|Publication number||US7043678 B2|
|Application number||US 10/106,860|
|Publication date||May 9, 2006|
|Filing date||Mar 22, 2002|
|Priority date||Oct 11, 1999|
|Also published as||EP1221217A1, US20020166092, WO2001028148A1|
|Publication number||10106860, 106860, US 7043678 B2, US 7043678B2, US-B2-7043678, US7043678 B2, US7043678B2|
|Inventors||Pekka Kyosti, Mikko Saily|
|Original Assignee||Nokia Corporation|
|Export Citation||BiBTeX, EndNote, RefMan|
|Patent Citations (9), Classifications (16), Legal Events (5)|
|External Links: USPTO, USPTO Assignment, Espacenet|
This application is a continuation of International Application PCT/EP99/07597 having an international filing date of Oct. 11, 1999 and from which priority is claimed under all applicable sections of Title 35 of the United States Code including, but not limited to, Sections 120, 363 and 365(c).
The present invention relates to a method and a device for identifying unusable data blocks during communication in a network.
Communication between a mobile station and a base station is always affected by interference, noise and the like. Especially in the case of a digital communication, such communication errors can cause serious distortions of the use signal. Thus, in order to provide a reliable communication, the signals are coded.
Preferably, the codes used are so-called error correcting codes by which an error can be detected and corrected. Block codes are one class of error correcting codes. In block codes, a predetermined amount of bits are combined to one block and then subjected to some encoding, for example a parity check or the like. An important block code is the cyclic redundancy check (3 bit CRC), for example.
However, such a block code like the CRC alone is not adequate to identify all errors on important bits in a data stream. Consequently, it is possible that bad frames containing such bit errors are not detected which leads to decreased speech quality.
Therefore, the data are also protected by a so-called convolutional code. In convolutional codes, a stream of data bits is encoded successively by (for example) modulo-2 convolutions. The bits are coded such that a new sequence of bits is generated in which the bits are dependent on each other. This allows a more reliable decoding.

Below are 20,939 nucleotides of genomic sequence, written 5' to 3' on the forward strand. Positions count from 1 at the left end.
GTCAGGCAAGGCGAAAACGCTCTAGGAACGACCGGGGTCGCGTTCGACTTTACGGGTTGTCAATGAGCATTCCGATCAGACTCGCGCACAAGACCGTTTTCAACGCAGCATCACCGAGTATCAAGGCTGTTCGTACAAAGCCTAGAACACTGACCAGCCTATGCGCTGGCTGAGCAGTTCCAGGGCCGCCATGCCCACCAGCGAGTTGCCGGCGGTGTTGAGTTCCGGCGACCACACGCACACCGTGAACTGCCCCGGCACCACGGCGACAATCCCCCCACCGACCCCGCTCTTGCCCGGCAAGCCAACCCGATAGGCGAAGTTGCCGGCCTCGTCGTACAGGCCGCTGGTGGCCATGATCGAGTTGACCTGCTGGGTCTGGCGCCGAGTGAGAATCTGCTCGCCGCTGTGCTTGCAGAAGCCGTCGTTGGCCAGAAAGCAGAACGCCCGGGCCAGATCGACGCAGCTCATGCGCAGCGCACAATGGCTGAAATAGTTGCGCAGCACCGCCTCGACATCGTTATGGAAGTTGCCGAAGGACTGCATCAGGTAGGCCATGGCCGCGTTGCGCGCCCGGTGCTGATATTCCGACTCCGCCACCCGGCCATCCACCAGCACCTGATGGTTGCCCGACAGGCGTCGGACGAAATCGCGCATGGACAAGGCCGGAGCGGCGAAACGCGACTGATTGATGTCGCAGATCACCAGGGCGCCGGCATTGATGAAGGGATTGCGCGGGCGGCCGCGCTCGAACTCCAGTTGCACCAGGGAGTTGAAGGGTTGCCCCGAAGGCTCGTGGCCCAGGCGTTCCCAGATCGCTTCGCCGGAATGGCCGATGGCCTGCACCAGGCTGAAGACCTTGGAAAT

Thus, in order to provide good speech quality, the block code and the convolutional code are applied simultaneously.
In the following an example for the coding of speech frames is described with respect to
The channel encoder performs a parity check (using CRC) and the like in order to protect the class la bits. Thereafter, the class 1 bits (i.e., class 1 a bits and class 1 b bits) are encoded with a punctured convolutional code. On the receiver side, the received coded data are decoded.
By such a code, a lot of transmission errors can be detected and corrected. Thus, a highly reliable communication can be provided.
However, there is always the possibility of errors to such an extent that these errors can be detected but are not correctable, e.g., since too many bits were affected during the transmission. In this case, a corresponding data block (frame) has to be indicated. This is referred to as the so-called bad frame indication (BFI).
By this procedure, a BFI flag is set in the data block. When the BFI flag is active, a successive device knows that this particular speech frame is not usable. Thus, a voice output, for example, is avoided.
The conventional bad frame indication (BFI) algorithms have the drawback that they are inflexible such that they cannot respond to changing conditions on a communication channel.
This leads to the drawback of a large amount of incorrect decisions. That is, some bad frames are not detected and thus, on the other hand, some frames are marked as bad frames although they do not comprise a communication error.
Thus, the object underlying the invention is to provide a method and a device by which an algorithm for identifying unusable data blocks (bad frames) can be applied which adapts to varying communication channel conditions.
This object is solved by a method for identifying unusable data blocks during communication in a network. The method comprises the steps of determining a classifier in a current data block, calculating a mean of classifiers of a predetermined number of data blocks, calculating a standard deviation of the classifiers, calculating a threshold for identifying bad frames on the basis of the mean and the standard deviation of the classifiers, and distinguishing whether the current data block is usable or not on the basis of a comparison of the threshold and the current classifier.